Edited By Esther Thorson, Mitchell S. McKinney and Dhavan Shah
Chapter Seventeen: Political Socialization Patterns in Younger and Older American Adolescents
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Political Socialization Patterns IN Younger AND Older American Adolescents
HANS MEYER, MI JAHNG, AND ESTHER THORSON
In the 2008 presidential election, an estimated 23 million 18- to 29-year-olds voted, representing the second-largest turnout of youth voters in U.S. history (Circle, 2008). It should be noted, however, that youth (18–29) voter turnout in 2012 (45%) declined from 2008 (51%; America Goes to the Polls, 2013). In 2008, more than 65% of all youth voted for President Barack Obama. It is inappropriate to exclusively attribute this record number of young votes to the charismatic young candidate who made history by being elected the nation’s first African American president. In fact, political socialization, the process that leads young people to learn about, think about, and participate in a democracy, began long before any of these young citizens were eligible to vote.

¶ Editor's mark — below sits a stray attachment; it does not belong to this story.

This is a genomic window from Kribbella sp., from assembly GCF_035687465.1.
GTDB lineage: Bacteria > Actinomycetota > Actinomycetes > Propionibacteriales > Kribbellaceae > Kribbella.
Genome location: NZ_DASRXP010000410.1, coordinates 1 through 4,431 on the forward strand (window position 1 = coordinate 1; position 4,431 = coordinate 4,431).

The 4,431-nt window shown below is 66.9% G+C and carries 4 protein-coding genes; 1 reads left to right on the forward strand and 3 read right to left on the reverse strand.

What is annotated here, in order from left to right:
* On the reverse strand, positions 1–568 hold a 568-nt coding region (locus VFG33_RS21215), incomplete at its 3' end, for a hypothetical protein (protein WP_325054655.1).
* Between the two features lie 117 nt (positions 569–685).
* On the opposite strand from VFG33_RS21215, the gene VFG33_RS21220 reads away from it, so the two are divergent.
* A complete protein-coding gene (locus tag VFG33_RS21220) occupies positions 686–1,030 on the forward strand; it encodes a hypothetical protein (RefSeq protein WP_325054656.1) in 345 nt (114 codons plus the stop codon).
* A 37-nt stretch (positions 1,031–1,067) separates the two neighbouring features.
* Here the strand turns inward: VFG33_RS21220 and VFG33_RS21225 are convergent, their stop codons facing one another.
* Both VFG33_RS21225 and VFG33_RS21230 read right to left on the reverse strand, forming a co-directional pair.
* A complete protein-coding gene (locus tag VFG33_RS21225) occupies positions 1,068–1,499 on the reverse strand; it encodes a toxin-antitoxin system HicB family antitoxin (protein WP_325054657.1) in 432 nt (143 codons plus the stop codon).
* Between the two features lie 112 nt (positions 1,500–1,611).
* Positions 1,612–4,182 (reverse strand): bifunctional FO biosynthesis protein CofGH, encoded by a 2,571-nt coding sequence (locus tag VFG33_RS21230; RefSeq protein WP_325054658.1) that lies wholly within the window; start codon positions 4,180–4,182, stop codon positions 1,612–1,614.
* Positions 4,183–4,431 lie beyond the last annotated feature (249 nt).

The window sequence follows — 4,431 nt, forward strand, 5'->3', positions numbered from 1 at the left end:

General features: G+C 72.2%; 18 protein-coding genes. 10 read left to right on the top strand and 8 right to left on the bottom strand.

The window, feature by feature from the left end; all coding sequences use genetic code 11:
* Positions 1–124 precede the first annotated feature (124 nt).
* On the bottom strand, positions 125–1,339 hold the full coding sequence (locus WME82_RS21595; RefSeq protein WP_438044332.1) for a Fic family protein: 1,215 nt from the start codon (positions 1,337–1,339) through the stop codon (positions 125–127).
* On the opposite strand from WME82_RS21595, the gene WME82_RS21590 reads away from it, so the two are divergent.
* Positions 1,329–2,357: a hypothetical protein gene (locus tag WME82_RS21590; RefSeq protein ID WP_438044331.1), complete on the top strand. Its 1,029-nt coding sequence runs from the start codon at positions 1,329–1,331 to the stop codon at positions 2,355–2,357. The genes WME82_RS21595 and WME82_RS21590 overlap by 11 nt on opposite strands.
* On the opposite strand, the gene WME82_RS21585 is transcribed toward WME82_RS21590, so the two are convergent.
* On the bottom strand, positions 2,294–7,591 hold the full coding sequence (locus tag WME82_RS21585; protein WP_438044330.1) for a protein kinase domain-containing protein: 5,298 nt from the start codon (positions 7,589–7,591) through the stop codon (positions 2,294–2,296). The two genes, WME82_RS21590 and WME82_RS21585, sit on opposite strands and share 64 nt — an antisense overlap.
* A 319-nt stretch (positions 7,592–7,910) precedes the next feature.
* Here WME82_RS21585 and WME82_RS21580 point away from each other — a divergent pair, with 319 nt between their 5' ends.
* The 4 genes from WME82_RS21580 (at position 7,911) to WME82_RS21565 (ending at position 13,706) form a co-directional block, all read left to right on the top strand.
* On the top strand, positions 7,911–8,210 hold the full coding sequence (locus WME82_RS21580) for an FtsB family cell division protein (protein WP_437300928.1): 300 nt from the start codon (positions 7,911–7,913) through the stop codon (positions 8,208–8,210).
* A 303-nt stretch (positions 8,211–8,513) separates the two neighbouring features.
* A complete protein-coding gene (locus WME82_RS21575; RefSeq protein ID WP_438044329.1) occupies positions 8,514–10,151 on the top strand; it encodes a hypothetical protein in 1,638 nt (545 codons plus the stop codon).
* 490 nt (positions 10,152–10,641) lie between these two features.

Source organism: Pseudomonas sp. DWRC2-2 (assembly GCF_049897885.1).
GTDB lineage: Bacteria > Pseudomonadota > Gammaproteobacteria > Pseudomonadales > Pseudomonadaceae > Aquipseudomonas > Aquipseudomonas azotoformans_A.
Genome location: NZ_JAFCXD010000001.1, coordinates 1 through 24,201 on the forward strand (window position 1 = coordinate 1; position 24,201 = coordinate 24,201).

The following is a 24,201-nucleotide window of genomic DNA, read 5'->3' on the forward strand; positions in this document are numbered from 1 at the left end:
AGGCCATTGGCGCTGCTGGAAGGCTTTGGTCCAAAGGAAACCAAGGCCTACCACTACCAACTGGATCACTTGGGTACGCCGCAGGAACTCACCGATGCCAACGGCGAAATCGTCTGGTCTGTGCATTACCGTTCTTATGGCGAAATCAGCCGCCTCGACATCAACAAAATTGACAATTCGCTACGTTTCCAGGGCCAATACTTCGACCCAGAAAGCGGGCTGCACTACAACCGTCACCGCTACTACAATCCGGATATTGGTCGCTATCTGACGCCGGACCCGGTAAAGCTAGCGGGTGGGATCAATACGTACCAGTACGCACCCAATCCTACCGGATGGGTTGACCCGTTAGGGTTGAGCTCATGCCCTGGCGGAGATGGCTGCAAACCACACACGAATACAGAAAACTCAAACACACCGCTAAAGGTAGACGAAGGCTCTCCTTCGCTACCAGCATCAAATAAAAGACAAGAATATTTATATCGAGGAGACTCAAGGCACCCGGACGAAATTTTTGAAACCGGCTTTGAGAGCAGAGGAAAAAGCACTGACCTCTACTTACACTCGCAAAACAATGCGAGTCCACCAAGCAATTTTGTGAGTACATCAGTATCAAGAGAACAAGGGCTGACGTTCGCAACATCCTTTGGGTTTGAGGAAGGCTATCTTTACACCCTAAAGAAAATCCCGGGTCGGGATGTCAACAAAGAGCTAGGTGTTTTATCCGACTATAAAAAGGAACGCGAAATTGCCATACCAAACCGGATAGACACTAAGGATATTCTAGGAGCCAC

The goal of the study reported in this chapter is to explore how political socialization changes over time during the teen years, and whether the causal processes that drive it also change over time. Using the first survey of the Future Voters Study (as described in the Introduction) fielded in the spring of 2008, about six months before the general election, we examine the factors that lead children ages 12–18 to participate politically, either online or offline, and how their age affects the process. We define political socialization as a network of responses in cognitive,...
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